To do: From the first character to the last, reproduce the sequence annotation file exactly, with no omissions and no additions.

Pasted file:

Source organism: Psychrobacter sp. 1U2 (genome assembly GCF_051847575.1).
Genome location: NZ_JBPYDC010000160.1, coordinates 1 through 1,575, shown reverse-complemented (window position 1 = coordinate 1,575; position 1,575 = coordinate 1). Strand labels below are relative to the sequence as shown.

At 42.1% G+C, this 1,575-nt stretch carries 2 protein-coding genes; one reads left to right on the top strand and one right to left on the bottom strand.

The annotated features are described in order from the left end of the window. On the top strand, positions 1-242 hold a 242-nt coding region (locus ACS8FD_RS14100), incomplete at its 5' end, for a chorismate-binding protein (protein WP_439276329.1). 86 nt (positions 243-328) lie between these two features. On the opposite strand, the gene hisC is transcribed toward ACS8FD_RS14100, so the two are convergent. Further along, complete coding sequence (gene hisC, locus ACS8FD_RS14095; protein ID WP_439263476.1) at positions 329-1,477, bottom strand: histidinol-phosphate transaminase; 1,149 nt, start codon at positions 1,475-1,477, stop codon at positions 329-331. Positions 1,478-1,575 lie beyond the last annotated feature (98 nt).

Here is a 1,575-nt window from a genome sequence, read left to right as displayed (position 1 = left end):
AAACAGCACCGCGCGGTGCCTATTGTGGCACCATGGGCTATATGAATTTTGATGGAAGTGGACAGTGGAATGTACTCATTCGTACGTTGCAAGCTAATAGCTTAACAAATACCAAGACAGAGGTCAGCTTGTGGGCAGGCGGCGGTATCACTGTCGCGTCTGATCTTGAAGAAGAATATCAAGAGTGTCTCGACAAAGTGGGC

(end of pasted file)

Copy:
Source organism: Psychrobacter sp. 1U2 (genome assembly GCF_051847575.1).
Genome location: NZ_JBPYDC010000160.1, coordinates 1 through 1,575, shown reverse-complemented (window position 1 = coordinate 1,575; position 1,575 = coordinate 1). Strand labels below are relative to the sequence as shown.

At 42.1% G+C, this 1,575-nt stretch carries 2 protein-coding genes; one reads left to right on the top strand and one right to left on the bottom strand.

The annotated features are described in order from the left end of the window. On the top strand, positions 1-242 hold a 242-nt coding region (locus ACS8FD_RS14100), incomplete at its 5' end, for a chorismate-binding protein (protein WP_439276329.1). 86 nt (positions 243-328) lie between these two features. On the opposite strand, the gene hisC is transcribed toward ACS8FD_RS14100, so the two are convergent. Further along, complete coding sequence (gene hisC, locus ACS8FD_RS14095; protein ID WP_439263476.1) at positions 329-1,477, bottom strand: histidinol-phosphate transaminase; 1,149 nt, start codon at positions 1,475-1,477, stop codon at positions 329-331. Positions 1,478-1,575 lie beyond the last annotated feature (98 nt).

Here is a 1,575-nt window from a genome sequence, read left to right as displayed (position 1 = left end):
AAACAGCACCGCGCGGTGCCTATTGTGGCACCATGGGCTATATGAATTTTGATGGAAGTGGACAGTGGAATGTACTCATTCGTACGTTGCAAGCTAATAGCTTAACAAATACCAAGACAGAGGTCAGCTTGTGGGCAGGCGGCGGTATCACTGTCGCGTCTGATCTTGAAGAAGAATATCAAGAGTGTCTCGACAAAGTGGGC